Wyden Statement on Ways & Means Investigation of Presidential Audit Program
Washington, D.C. — Senate Finance Committee Chair Ron Wyden, D-Ore., today issued the following statement in reaction to the Ways & Means Committee investigation of the Presidential Audit Program:
“When Donald Trump became the first presidential nominee since Watergate to refuse to release his tax returns, I introduced the Presidential Tax Transparency Act. This legislation would have required sitting presidents to make their three most recent tax returns public. I will continue to push to pass that bill to ensure future presidents release their returns.
“The Ways & Means Committee’s blockbuster investigation reveals two key findings in my view.
“First, the IRS was asleep at the wheel, and the presidential audit program is broken. There is no justification for the failure to conduct the required presidential audits until a congressional inquiry was made. I have additional questions about the extent to which resource issues or fear of political retaliation from the White House contributed to lapses here.
“The House will soon vote on legislation to codify and reform the presidential audit program, and I will work to pass the bill through the Senate.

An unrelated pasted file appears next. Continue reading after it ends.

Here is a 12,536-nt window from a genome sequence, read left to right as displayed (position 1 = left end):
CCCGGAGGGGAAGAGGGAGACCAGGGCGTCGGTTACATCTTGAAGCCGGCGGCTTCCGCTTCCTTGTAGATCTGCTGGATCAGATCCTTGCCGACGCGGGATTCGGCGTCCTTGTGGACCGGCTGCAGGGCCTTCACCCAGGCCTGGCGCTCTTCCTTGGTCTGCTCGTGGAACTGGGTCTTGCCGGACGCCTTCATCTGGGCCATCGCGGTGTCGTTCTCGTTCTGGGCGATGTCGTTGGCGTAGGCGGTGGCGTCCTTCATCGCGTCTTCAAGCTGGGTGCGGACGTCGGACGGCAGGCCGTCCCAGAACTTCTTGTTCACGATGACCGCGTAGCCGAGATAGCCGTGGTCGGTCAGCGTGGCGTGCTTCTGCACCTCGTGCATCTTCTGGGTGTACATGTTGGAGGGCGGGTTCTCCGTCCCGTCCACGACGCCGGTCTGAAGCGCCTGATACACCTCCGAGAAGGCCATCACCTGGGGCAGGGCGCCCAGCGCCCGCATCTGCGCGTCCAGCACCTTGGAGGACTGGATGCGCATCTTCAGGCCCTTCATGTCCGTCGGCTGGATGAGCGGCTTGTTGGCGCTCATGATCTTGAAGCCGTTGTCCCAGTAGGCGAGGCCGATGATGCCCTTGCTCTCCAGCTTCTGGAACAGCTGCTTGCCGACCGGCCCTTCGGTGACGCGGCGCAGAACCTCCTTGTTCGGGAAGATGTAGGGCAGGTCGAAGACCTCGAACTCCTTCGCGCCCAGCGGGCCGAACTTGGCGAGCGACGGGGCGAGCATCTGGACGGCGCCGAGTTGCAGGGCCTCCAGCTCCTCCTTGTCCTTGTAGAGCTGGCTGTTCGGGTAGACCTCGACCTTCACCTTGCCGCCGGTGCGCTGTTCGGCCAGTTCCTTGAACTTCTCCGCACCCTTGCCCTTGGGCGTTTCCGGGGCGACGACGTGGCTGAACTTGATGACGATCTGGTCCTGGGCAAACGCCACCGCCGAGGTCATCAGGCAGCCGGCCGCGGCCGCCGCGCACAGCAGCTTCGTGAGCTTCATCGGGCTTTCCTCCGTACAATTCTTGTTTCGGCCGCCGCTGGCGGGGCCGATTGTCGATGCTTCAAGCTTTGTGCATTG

“Second, Donald Trump’s tax returns exemplify the shortcomings of our tax code and consequences of Republicans’ decades-long fight to gut the IRS.
“These are issues much bigger than Donald Trump. Trump’s returns likely look similar to those of many other wealthy tax cheats—hundreds of partnership interests, highly-questionable deductions, and debts that can be shifted around to wipe out tax liabilities.
“All of this goes completely unchecked when you’re more likely to get struck by lightning than have your hundreds of partnerships audited. This is why we’ve fought to give the IRS the resources it needs. It takes skilled examiners to review these types of returns, and the agency needs the staff to go up against the armies of accountants and lawyers the wealthy have at their disposal.
“Additional IRS resources are only one piece of the puzzle. We need legislation to simplify the tax code, particularly in the area of partnerships. Former Commissioner Rettig testified that the IRS is completely outgunned in this area. Putting an end to the games wealthy tax cheats play with their partnerships is going to be a priority going forward.”
Next Article Previous Article